mudslide that killed at least 14 people was predicted
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6 | NewScientist | 29 March 2014
THE clearest map yet of how genes are used by cells to make our bodies work has been drawn. It is challenging ideas about what our genes do and may accelerate the development of gene therapies.
Every cell in the body contains the same genetic code. But which genes are active or “expressed” in the cell depends on its function. This is controlled by tiny bits of the genome called promoters and enhancers.
An international consortium of researchers, led by the RIKEN institute in Japan, have uncovered which promoters and enhancers are used by which cells. By looking at more than 800 human tissue samples, covering nearly all cell types, they found 44,000 enhancers and 180,000 promoters that control gene expression. The work has been published across 18 papers in
THEY were warned. Heavy rainfall has been blamed for the largest landslide in the US for a decade. On Monday, the government said the area was considered safe, but it has emerged that the potential for a catastrophic slide was predicted 15 years ago.
By Tuesday, the slide in Oso, Washington state, had killed 14 people, with 176 still missing. Covering about 2.5 square kilometres, it occurred at 10.45 am local time on 22 March, leaving much of the town under mud and
Gene use mapped Mudslide foretold
“The map has already been used to find gene patterns that predict the spread of colon cancer”
–Skin off: the IXV–
–A tragic conclusion–
Nature, Blood and BMC Genomics.Combining their map with
other data showed that mutations linked to diseases occurred more often in the enhancers and promoters than they did in the genes themselves. Researchers can now try to design therapies that target these mutations.
Yoshihide Hayashizaki of RIKEN, who is head of the consortium, says the team has already used the data to find gene expression patterns that predict the spread of colon cancer. He thinks the finding could help treat people within three years.
debris up to 12 metres thick. After viewing images of the
scene, geologist and landslide expert Dave Petley at Durham University, UK, speculates that heavy rain in March saturated soil on the upper slope, causing it to fail and slide onto lower slopes. As the load squashed the lower reaches, it liquefied the soil, creating a muddy torrent.
A 1999 report from the US Army Corps of Engineers warned of the potential for a deadly slide at Oso, but the Department of Emergency Management said on Monday that the area was considered safe.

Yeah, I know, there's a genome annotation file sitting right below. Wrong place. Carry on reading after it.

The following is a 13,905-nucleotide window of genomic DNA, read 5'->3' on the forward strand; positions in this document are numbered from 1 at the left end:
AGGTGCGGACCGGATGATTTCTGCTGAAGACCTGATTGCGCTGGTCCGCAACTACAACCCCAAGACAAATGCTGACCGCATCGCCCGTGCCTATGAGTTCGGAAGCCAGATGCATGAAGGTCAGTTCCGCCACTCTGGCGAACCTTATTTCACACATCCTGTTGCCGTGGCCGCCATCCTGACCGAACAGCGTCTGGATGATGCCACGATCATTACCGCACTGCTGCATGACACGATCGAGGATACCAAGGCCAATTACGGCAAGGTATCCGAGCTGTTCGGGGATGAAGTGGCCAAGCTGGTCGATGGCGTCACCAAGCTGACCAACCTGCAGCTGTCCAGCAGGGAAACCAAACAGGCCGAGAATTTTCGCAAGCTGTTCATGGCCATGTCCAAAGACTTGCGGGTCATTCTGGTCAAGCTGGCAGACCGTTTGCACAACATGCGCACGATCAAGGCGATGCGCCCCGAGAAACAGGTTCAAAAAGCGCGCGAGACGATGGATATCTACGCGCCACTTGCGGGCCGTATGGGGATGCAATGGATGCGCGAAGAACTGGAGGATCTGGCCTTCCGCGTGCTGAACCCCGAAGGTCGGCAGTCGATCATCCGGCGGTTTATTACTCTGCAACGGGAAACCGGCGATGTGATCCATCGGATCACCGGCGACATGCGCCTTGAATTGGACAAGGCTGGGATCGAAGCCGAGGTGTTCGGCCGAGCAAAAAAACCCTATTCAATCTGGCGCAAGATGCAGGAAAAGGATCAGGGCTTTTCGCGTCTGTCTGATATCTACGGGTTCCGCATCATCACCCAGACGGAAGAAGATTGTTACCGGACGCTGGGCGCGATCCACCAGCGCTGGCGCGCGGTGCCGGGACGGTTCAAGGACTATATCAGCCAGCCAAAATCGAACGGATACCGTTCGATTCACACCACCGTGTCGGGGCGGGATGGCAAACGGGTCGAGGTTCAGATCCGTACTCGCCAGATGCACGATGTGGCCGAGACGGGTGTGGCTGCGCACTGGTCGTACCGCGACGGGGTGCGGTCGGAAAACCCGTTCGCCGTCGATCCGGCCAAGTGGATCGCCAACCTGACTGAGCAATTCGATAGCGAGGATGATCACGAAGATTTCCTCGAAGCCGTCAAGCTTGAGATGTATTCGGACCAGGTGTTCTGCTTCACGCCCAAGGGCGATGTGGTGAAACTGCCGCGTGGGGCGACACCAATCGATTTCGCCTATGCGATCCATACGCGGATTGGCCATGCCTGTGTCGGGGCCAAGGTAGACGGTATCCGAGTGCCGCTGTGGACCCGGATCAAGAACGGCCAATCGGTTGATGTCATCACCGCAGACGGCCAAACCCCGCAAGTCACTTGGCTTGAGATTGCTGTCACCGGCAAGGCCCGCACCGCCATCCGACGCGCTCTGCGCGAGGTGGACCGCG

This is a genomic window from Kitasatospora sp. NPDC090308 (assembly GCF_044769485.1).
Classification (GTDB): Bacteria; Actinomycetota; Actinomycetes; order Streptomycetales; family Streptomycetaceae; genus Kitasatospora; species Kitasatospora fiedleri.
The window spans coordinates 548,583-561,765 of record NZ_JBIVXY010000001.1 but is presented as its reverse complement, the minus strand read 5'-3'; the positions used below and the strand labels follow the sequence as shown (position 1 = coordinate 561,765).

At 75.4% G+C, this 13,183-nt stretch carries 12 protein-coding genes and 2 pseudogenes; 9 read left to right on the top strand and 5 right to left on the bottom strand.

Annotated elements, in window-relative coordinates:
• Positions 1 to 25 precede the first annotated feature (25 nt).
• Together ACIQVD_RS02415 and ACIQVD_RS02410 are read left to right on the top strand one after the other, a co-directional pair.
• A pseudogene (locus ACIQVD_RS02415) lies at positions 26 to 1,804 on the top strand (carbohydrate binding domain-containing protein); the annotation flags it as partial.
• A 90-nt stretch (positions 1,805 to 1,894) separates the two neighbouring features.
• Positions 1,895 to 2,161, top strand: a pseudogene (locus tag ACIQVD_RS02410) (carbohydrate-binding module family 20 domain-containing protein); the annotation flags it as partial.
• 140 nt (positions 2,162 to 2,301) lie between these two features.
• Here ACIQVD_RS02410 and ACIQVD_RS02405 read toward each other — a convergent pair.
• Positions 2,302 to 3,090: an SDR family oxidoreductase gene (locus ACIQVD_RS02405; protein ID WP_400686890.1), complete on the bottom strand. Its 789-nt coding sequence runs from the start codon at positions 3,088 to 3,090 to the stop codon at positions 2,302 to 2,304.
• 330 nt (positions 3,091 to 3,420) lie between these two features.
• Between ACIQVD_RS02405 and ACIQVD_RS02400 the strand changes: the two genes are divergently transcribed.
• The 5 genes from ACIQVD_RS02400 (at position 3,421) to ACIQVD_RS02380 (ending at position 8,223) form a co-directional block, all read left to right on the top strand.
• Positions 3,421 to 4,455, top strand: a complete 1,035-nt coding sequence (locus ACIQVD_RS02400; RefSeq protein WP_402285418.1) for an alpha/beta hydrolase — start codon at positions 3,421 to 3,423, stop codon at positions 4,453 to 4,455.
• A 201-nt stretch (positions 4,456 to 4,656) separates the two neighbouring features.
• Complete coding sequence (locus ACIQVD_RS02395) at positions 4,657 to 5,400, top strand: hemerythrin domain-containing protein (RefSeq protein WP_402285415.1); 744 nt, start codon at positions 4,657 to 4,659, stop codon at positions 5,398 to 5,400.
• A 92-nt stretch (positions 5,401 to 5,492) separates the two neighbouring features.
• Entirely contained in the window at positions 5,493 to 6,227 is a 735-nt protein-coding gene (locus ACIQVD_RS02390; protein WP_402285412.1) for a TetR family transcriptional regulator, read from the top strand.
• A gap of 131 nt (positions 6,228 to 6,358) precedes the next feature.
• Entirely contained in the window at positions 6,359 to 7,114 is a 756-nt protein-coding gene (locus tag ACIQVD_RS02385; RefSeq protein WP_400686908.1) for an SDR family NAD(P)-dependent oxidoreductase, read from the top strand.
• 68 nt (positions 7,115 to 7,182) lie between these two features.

EUROPE’S home-grown space shuttle is taking shape. If the maiden flight of the Intermediate eXperimental Vehicle (IXV, pictured) in October goes to plan, it will be the first time in 16 years that the European Space Agency (ESA) has returned a craft to Earth.
Atmospheric re-entry is key for any astronaut trip or bringing rock samples back from other worlds. Unlike the US, Chinese and Russian space agencies, which
Crash confirmed by dataMATHS has solved the mystery. An analytical technique never before applied to aircraft tracking this week led investigators to a tragic conclusion: the missing Malaysia Airlines jet crashed into the southern Indian Ocean killing all 239 people on board.
Flight MH370, missing since 8 March, had VHF radio and satellite transmitters on board for sending technical data to the airline. Even though the satellite transmitter was unused, it maintained a connection to a satellite by pinging it with an hourly radio pulse, much like an unused cellphone stays connected to a network.
On 15 March, the power of those hourly pings was used to calculate how far the plane was from a
geostationary Inmarsat satellite. That showed the plane was flying either north towards Kazakhstan, or south into the open reaches of the Indian Ocean.
Now a deeper mathematical analysis using the Doppler effect has quantified how ping frequencies change as planes approach or move away from a satellite. The frequency of the pings received from flight MH370 were checked against other flights in the same region to show that the plane flew the southern route until it ran out of fuel 2500 kilometres west of Perth, Australia.
In a text message to relatives, Malaysia Airlines said: “We have to assume beyond any reasonable doubt that MH370 has been lost and none of those on board survived.”
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